Next, we've the same drill for Silver, the resulting panels looking similar to that for Gold. But Sister Silver's price today at 17.11 is quite lacking compared to Gold's per this "random spot check": the last time Gold actually settled specifically at 1210 was just over three years ago on 26 December 2013; that day, Silver settled at 19.78, almost $3/oz. higher (for a Gold/Silver ratio then of 61x) than 'tis today, (said ratio now up to 71x). Blame it on Copper's devious industrial metal efforts to retard Sister Silver? No doubt about it: on that same day back in 2013, the red metal's settle was 3.3875; today 'tis at 2.6155. Oh, wicked Cousin Copper!

So defying gravity, or otherwise, there's no mistaking Gold's four-week rise, the fresh weekly parabolic swing to Long supportive, we hope, of further buys at least to a 1240 prize. That's near-term. More broadly as is our wont to say, the Gold Scoreboard's 2669 level is where we "ought be" today.

To that end, a valued friend sent to us a BBC piece from this past week entitled "Does living to 100 mean we'll work forever?" Our three-word reply was plain: "Buy Gold. Period."

Therefore in closing, the red crayon, please:

Mark Mead Baillie

Mark Mead Baillie has had an extensive business career beginning in banking and financial services for two years with Banque Nationale de Paris to corporate research for three years at Barclays Bank and then for six years as an analyst and corporate lender with Société Générale.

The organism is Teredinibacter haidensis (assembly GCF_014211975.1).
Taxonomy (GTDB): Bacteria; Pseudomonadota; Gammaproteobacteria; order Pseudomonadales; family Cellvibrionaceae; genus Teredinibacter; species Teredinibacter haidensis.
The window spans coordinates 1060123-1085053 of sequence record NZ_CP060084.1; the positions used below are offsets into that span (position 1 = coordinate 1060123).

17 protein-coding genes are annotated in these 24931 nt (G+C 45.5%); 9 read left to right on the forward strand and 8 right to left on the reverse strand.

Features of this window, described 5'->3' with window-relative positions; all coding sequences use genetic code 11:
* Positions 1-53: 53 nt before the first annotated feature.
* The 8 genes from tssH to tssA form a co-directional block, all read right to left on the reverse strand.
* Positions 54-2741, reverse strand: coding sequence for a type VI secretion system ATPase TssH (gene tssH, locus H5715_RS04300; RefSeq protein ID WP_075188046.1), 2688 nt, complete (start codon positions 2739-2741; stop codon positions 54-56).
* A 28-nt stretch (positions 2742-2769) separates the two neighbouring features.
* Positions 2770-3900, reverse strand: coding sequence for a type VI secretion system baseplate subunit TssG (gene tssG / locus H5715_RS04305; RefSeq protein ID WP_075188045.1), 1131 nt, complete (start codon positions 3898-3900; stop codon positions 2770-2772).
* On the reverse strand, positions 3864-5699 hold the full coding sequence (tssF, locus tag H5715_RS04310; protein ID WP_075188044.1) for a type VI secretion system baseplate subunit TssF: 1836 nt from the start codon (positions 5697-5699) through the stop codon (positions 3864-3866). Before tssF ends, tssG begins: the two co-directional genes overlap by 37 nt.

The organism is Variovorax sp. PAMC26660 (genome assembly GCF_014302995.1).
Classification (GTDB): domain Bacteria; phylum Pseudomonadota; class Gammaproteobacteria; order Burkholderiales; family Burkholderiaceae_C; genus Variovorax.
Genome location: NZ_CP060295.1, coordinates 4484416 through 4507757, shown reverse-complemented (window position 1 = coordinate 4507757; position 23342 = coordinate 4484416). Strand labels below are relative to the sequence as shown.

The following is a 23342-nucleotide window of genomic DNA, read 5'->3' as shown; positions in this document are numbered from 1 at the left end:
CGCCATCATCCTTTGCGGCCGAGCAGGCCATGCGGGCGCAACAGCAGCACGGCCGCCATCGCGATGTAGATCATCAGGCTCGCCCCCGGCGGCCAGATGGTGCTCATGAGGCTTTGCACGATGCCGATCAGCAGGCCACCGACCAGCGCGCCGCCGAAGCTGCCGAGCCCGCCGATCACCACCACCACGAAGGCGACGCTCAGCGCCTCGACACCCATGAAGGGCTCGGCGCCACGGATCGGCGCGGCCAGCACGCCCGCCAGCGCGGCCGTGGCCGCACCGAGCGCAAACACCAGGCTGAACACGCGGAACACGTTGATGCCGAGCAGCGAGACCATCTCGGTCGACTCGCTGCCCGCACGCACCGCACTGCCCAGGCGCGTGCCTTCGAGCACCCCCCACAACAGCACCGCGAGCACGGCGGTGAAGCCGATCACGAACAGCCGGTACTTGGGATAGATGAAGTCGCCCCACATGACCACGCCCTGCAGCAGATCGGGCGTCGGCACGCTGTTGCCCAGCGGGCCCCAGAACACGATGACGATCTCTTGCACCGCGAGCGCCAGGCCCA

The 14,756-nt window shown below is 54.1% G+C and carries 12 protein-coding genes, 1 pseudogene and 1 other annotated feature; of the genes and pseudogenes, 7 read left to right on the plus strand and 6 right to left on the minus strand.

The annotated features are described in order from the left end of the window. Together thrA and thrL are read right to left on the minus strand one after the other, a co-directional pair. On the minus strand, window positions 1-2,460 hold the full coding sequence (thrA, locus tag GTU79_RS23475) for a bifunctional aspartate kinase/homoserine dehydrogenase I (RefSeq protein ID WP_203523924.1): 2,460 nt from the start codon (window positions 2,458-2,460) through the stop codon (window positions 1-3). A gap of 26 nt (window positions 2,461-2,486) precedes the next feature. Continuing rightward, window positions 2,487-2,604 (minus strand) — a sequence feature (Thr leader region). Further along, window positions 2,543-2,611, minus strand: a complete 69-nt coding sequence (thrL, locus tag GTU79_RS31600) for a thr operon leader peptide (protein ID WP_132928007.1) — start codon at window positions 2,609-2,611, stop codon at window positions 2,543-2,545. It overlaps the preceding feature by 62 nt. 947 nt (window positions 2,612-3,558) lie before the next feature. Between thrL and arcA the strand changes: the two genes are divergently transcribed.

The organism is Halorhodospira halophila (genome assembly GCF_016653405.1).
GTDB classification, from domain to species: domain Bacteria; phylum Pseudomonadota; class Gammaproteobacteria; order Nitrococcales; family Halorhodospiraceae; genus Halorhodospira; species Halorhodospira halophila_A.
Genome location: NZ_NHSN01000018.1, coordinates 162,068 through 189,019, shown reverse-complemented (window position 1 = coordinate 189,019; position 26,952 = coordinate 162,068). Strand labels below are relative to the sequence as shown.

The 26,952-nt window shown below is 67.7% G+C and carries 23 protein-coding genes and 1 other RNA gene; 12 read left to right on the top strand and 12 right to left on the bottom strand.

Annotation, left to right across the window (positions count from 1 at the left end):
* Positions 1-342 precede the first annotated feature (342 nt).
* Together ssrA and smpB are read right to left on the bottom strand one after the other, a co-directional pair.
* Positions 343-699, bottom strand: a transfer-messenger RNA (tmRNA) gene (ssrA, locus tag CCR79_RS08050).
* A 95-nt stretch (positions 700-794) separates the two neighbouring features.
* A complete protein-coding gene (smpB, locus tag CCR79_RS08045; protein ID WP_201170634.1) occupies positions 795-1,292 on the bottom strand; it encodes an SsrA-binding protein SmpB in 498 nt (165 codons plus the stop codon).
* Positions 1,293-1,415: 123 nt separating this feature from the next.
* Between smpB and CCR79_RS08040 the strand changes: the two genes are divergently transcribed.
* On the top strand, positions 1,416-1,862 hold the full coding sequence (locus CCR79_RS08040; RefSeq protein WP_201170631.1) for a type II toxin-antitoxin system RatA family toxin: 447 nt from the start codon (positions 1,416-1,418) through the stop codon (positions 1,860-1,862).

For the last 22 years he has expanded his financial expertise by creating his own financial services company, de Meadville International, which comprehensively follows his BEGOS complex of markets (Bond/Euro/Gold/Oil/S&P) and the trading of the futures therein. He is recognized within the financial community of demonstrating creative technical skills that surpass industry standards toward making highly informed market assessments and his work is featured in Merrill Lynch Wealth Management client presentations.  He has adapted such skills into becoming the popular author each week of the prolific “The Gold Update” and is known in the financial website community as “mmb” and “deMeadville”.
Mr. Baillie holds a BS in Business from the University of Southern California and an MBA in Finance from Golden Gate University.

Nearly 40 percent of all gold ever mined was recovered from South African rocks.